Karen worked hard to secure employment, housing, and custody of her child with the help of her Community Service Director. She diligently pursued her quest to limit Jerry’s interaction with the baby to supervised visitation. In addition, she enrolled in technical training to improve her job skills.

During 2004 8-10 times the number of families were served through our outreach programs than were housed “in-shelter” as 97% of victims require services where they live and work. In many counties, Turning Point is the only source for personalized, domestic violence services.

Today Karen remains focused Coercion Intimidation: & Threats: using looks, actions on enhancing her education making and/or or gestures to scare, carrying out displaying weapons, and gaining her independthreats. making destroying Emotional Economic ence. While she initially you do property Abuse: Abuse: illegal insults, saying making you ask required subsidized things you are crazy, reinfor money, preventing forcing an addiction, housing, Karen recent- you from getting/or ridiculing or forbidding keeping a job, not Power your spiritual beliefs ly purchased her contributing financially and Isolation: controlling what Abusing Authority: using Control own home and has you do and who you talk “male privilege” expectto, acting jealous of enrolled at the local ing you to obey, Denying Using everything and anyusing religion Blaming & Loved one you spend college to pursue a to control Ones: using Minimizing: time with you degree in social work. kids or family to not taking abuse get close to you or seriously, saying it “My outreach director is to harass you, threats didn’t happen, he/she to take kids or turn can’t remember it, my role model. She has saying it was family against your fault you shown me that I have worth, that I’m bright, and that I deserve to live a safe and happy life.”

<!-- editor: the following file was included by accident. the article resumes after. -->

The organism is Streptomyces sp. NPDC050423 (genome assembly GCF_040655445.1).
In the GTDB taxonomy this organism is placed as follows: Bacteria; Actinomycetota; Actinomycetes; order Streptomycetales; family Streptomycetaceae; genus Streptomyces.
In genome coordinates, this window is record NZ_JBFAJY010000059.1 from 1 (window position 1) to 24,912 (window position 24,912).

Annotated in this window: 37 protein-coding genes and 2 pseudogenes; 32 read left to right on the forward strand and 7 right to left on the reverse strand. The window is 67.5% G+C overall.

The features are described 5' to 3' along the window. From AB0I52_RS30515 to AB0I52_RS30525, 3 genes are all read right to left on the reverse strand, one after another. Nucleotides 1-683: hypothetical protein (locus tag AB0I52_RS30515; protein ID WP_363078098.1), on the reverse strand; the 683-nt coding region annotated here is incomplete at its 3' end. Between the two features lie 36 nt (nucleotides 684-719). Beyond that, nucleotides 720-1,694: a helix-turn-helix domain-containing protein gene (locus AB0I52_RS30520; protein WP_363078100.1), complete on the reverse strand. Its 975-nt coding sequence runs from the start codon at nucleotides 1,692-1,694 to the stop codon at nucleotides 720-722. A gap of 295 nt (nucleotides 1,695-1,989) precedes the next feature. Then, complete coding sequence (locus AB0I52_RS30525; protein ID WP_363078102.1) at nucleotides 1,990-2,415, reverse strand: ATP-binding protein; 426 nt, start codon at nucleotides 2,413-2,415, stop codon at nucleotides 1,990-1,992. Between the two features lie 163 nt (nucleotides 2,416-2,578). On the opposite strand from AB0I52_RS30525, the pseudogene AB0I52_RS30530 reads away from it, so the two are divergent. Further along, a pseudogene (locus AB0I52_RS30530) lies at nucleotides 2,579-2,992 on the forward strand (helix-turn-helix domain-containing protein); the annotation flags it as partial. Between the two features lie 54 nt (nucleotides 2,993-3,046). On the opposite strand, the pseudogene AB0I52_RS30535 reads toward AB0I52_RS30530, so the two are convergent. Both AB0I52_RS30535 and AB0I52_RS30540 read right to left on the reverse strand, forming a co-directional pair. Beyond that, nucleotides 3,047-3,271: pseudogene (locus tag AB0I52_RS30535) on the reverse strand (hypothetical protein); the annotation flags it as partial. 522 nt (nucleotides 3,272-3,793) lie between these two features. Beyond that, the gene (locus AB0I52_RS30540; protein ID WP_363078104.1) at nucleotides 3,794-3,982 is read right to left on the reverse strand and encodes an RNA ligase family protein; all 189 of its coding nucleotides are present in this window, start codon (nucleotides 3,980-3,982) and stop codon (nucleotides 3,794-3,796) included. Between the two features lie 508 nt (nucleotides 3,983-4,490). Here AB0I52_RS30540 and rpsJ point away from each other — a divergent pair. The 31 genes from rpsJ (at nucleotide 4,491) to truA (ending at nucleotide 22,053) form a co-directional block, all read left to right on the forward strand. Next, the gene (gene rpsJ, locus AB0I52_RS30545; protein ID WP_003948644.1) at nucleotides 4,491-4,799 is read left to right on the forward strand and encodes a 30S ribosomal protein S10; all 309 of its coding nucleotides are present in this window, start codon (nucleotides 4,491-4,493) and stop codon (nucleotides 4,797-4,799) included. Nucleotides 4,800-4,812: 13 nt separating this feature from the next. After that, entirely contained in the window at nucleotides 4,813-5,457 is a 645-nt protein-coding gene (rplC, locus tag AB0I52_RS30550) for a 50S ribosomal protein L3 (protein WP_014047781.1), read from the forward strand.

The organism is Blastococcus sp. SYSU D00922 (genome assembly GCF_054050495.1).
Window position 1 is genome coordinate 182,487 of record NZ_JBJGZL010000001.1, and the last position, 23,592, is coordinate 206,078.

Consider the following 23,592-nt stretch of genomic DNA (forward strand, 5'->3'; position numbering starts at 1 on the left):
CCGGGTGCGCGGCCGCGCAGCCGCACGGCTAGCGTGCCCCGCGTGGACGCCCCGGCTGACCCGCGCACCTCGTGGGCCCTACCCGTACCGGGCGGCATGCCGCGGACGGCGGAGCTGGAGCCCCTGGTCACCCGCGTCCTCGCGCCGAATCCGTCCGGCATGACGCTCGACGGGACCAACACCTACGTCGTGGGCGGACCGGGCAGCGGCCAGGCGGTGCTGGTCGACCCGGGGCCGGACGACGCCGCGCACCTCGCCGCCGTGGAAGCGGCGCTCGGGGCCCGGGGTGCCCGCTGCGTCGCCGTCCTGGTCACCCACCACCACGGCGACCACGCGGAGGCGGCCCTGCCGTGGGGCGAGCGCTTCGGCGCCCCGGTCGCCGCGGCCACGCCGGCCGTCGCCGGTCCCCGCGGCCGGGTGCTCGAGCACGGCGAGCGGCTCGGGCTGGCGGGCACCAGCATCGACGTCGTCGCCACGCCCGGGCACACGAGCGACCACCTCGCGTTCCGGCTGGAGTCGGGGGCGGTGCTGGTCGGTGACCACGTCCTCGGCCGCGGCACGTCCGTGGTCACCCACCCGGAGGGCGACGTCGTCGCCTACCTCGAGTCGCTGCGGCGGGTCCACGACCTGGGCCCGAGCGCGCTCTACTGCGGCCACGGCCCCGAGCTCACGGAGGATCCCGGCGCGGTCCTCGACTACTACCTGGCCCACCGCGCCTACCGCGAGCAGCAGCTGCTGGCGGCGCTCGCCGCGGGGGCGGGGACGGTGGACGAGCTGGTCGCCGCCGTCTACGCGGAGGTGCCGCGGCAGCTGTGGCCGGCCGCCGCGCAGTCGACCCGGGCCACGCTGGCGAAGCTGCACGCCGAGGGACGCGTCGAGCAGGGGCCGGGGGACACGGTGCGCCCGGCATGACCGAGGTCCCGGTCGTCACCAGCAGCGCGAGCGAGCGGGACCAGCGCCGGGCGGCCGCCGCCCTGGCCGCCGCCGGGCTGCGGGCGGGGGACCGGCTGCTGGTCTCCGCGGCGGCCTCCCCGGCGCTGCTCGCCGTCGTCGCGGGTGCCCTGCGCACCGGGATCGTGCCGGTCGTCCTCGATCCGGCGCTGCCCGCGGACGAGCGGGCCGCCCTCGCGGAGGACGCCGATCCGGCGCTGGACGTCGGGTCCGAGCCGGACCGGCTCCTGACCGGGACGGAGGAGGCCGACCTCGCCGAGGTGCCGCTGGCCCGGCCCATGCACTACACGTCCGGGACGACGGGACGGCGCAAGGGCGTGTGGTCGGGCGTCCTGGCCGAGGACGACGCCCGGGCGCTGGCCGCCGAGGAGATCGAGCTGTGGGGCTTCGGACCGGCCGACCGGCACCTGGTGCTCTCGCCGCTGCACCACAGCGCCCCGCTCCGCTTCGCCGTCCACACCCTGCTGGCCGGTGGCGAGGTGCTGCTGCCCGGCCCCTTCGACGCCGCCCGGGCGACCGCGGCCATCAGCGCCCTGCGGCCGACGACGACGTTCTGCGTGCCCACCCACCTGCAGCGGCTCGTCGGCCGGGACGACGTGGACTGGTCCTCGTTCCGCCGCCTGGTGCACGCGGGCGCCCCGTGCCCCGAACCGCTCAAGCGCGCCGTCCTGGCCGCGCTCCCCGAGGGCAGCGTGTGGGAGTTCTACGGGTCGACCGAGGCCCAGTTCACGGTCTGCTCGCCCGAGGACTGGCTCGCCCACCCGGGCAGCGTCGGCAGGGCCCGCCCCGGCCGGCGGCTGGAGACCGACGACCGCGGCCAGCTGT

Perspective… Lori Adams Turning Point’s Johnson County Community Service Director

Domestic Violence Services P.O. Box 280 Franklin, IN 46131 317-736-8666

After shadowing several Johnson County judges for a day to increase my understanding of the judicial process, a common theme began to emerge. Each judge shared a hectic schedule, lunches at their desk signing paperwork and reading pleas, long days, varied caseloads, and extreme patience with the many individuals they encountered. In addition, they were excellent resources and personally interested in supporting Turning Point’s efforts to provide legal advocacy for our clients. In one instance the judge even called CPS (Child Protective Services) directly to check on a domestic violence victim and her children. According to the prosecutor and police officer present, she had been fearful and elected not to appear in court.

On behalf of our clients

ThankYou Johnson County Community Foundation Johnson County Office of Family and Children Johnson County United Way Women’s Fund of Central Indiana